Umha Aois '99
The aim of the ten-day symposium was to re-create Bronze Age casting techniques using mainly clay and stone moulds, and to empower artists with a hands on approach to bronze casting. This year's project had a strong base to start from drawing on the knowledge and experience from previous projects, which allowed artists to be more experimental in their artistic ideas.
When I arrived at the museum the artists had trekked up to the work site, the barn beside Corradreenan Farmhouse. I joined the group as they walked back to the residential centre, a little row of terraced houses in the museum town area, and was warmly greeted by James Hayes, a project organizer. I immediately knew this was going to be a good ten days.
Most of the first day involved setting up equipment and work areas. James, Niall O'Neill, Padraig McGoran and Tina Byrne our team of experts set up a modern furnace to speed things along, and a kiln to fire clay moulds, with the always-helpful hands of George from the museum. Work started carving cuttlefish moulds, a good introduction to the principals of stone carving which meant that everyone made at least one mould this first day, and so bronze was poured. The cuttlefish gave good results and there was a buzz of excitement as these first pieces came out of the moulds. This buzz continued into the next day when everyone eagerly got stuck into making clay moulds. Tina gave advice and showed us how to mix clay with sand, sawdust and manure, ample of which had been supplied by the farmer's horse. The idea was to create porous moulds that would allow gases to escape when bronze was poured into them.
Anders Soderberg arrived from Sweden. An archeologist, he has been studying Scandinavian casting in the Viking age and recreating their techniques. He demonstrated how to make a charcoal pit furnace. A small pit was lined with clay, filled with charcoal and the temperature required to melt the bronze was achieved using a pair of bellows. Once the furnace got going small quantities of bronze could be melted in clay crucibles in about fifteen minutes. It took a lot of hard work on the bellows but everyone who used this small furnace got great results. Anders was very generous in sharing his knowledge of the Viking age, and keen to pick up any tips from the Bronze Age. He used a lost wax method to produce moulds, as he believes was done in the Viking age and produced perfect casts that needed very little finishing. Several other artists used this method. Dympna Molloy was trying to produce some very delicate casts using lost wax, and made some beautifully detailed pieces.
While we all kept Tina busy firing clay moulds, Padraig was busy cutting and preparing stones to make two piece stone moulds. These also produced good results. Rosemary Canavan had great success with her axe heads and also made some interesting pieces with such magnificent flashing, everyone agreed it would have been a shame to cut it off.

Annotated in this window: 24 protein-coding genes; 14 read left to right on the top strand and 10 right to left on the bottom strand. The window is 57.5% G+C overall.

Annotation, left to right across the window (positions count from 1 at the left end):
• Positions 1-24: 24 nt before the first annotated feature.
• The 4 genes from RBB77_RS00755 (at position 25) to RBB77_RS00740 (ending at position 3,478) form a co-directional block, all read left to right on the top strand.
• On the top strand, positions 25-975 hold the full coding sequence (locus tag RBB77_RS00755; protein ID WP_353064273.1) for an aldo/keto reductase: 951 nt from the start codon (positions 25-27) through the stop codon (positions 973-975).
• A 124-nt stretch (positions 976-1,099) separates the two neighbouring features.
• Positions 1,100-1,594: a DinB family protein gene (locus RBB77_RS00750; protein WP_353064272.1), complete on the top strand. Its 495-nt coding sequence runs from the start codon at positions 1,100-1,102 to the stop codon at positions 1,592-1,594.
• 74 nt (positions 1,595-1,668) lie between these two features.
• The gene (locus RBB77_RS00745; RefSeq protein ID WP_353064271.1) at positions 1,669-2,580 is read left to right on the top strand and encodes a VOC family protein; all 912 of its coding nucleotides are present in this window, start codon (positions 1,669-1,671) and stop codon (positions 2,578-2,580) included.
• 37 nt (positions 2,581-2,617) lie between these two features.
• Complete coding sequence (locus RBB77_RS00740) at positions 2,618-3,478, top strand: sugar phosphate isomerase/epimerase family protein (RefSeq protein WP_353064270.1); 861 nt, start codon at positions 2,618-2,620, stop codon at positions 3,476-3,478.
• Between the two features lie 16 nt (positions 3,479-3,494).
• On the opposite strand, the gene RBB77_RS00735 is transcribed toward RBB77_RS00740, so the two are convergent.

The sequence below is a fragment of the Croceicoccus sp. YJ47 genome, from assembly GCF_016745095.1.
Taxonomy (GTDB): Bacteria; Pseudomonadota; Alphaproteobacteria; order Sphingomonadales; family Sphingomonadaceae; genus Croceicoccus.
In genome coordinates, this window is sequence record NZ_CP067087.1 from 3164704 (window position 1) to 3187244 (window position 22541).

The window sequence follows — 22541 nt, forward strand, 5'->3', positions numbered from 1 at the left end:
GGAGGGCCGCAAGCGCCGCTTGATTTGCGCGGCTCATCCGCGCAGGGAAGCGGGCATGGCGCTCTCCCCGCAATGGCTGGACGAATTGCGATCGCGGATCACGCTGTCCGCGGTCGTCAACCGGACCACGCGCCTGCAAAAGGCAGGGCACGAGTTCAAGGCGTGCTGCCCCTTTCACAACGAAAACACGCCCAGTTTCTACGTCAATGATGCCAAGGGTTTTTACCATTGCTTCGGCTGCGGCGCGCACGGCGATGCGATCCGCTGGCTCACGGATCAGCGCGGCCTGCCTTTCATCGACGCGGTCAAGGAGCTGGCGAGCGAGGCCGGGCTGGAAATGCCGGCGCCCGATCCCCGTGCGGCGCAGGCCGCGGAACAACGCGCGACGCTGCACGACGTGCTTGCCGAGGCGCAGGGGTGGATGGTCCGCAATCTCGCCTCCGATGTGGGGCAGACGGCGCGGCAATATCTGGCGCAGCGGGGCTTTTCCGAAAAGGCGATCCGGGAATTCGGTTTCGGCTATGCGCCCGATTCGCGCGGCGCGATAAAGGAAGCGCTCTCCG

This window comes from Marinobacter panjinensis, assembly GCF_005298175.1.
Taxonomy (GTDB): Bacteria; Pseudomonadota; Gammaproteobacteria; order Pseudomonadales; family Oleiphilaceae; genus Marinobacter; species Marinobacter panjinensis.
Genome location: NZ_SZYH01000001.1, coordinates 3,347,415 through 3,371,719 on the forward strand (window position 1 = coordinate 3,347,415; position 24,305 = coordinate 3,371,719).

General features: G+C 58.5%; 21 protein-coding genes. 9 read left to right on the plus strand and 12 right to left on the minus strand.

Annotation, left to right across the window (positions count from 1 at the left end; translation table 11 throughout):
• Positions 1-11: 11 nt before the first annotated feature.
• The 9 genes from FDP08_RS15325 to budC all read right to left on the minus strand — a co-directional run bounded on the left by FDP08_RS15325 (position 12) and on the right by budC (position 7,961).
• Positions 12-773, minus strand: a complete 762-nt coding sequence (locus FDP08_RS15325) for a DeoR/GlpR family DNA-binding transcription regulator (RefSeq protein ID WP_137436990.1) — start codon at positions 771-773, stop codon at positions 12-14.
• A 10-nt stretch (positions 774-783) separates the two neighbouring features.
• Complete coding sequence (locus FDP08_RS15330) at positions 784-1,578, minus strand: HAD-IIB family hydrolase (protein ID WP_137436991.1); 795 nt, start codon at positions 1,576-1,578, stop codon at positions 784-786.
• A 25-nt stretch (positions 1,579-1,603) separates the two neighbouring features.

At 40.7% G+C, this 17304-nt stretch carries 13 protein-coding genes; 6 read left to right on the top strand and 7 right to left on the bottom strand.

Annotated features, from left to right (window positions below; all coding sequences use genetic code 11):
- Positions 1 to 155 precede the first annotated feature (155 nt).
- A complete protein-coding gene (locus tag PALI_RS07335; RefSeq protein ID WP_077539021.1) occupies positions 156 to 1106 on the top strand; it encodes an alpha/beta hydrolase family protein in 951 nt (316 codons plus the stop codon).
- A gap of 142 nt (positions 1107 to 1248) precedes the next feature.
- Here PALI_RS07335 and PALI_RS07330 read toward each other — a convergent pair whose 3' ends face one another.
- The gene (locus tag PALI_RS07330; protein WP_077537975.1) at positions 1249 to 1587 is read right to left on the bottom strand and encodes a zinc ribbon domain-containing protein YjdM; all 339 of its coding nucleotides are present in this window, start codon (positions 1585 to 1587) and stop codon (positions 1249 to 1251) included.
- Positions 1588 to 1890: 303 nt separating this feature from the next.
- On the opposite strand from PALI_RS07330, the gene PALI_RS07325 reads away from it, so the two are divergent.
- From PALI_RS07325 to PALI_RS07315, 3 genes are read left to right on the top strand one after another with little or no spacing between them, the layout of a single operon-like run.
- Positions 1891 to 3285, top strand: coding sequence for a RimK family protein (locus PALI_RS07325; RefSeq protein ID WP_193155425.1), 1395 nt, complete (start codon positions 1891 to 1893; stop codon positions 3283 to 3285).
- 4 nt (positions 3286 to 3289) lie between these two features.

Dave Kinane and Kevin O'Dwyer also did some exciting work. Both experimented with manipulating the bronze to grasp other items such as stones and coins. Dave produced some lovely pieces using clock faces and valves that exploded as the bronze hit, producing interesting results. Kevin pushed the boundaries of mould making with his turf moulds. These caused great excitement as they caught fire when the molten bronze was poured into them, but produced surprisingly good casts with different qualities than those from clay or stone.
As the symposium drew to a close the pace quickened with three or four pours a day, working late into the evening. As dusk fell the noise of the furnace would blaze for about forty-five minutes until the bronze was ready. As this time neared everyone would start to gather round. The green glow from the furnace would die as it was turned off, and the sudden silence would be pressing. The red glow from the crucible lit the sandpit full of moulds, these also glowed red long after bronze was poured into them. The ritual nature of the pour made the whole experience seem magical, and opening the moulds felt like Christmas every time.
A challenge was laid down to Umhas Aois by the Ulster museum to produce a core that runs right to the tip of a spearhead as archeologists do not know how this was achieved. Several artists have already produced successful cores and Niall has been perfecting a spearhead. This is a challenge I know Umhas Aois will meet, though everyone agreed ten days was just not long enough. I found this to be the most generous group of artists I have ever worked with, generous in sharing their knowledge skills and ideas which made for an enjoyable and rewarding ten days. We also had a lot of fun together, and everyone went home with plans to make a small charcoal pit furnace in their back gardens.
The Umha Aois Organizing Committee would like to acknowledge (and thank!) all the participants, technicians and facilitators:
Rosemary Canavan, Joanne Hatty, Martha Quinn, Sandy Sexton, Maeve McKeogh, Christine Mackey, Fiona Ginnell, Kevin J. O'Dwyer, Patrick Ward, Lorraine Whelan, Annie Hendrichsen, David Kinane, Anders Söderberg, Tina Byrne, Pádraig McGoran, Cliodna Cussen, Dympna Molloy, Niall O'Neill, and James Hayes.
We would also like to thank our sponsors:
The Ulster Folk & Transport Museum, The Arts Council of Northern Ireland, BOC Gases, Bronze Art Ltd., Cast Ltd., Coldec, P.J. Dix, Isaac Mullen Ltd., Fordham Thermal Systems, James Murphy & Son, RPM, Scarva Pottery Supplies Ltd., Silica Sand Co., and Weldtech.